The debate over raising the federal minimum wage is hot in Washington D.C., especially after President Obama made it one of the pillars of his State of the Union Address earlier this year. At a recent town hall meeting with Republican Congressman Joe Heck of Nevada, he argued that raising the minimum wage wasn’t the best way to attack poverty. Heck pointed out that just 3 percent of full-time workers lived below the poverty level. Heck’s suggestion is to get people working in full-time jobs.
His statistic that just 3 percent of full-time workers live below poverty may seem compelling in some respects. Certainly unemployment is more of a contributor to poverty than low wages. However, the number of people who could be lifted out of poverty with a raise in the minimum wage to $10.10/hr is quite significant.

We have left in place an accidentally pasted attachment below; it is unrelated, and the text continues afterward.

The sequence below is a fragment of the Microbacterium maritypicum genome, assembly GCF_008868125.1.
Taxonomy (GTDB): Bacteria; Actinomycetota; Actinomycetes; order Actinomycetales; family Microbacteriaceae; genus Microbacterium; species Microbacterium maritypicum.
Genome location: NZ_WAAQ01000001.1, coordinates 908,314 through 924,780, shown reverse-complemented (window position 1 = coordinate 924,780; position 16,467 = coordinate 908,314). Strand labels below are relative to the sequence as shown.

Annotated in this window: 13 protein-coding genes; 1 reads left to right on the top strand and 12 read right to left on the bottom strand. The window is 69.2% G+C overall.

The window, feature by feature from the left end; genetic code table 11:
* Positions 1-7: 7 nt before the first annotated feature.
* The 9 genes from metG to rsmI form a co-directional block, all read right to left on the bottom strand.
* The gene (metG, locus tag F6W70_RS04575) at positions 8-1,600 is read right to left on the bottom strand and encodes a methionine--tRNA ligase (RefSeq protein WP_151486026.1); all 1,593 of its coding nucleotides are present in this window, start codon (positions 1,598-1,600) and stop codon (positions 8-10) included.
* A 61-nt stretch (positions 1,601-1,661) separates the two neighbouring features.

Raising the minimum wage to $10.10 an hour would reduce the number of people living in poverty by 4.6 million.
That according to a recent study published by UMass Amherst economist Arin Dube. While there is some disagreement among economists about the negative impact via possible job loss, even the negative studies agree that the raise in minimum wage will reduce poverty. In fact, Dube’s paper uses the findings from 12 other major studies on the impact of raising the minimum wage. For the most part, recent studies predict very little if any negative effect on jobs.
While Joe Heck is right that more employment will help people in poverty, that idea isn’t mutually exclusive with the fact that raising the minimum wage will lift millions of people out of poverty right now. That’s something that can be done to fight poverty immediately without raising the deficit one nickle, making cuts to other services or raising taxes. It also requires no creation of new government agencies, etc.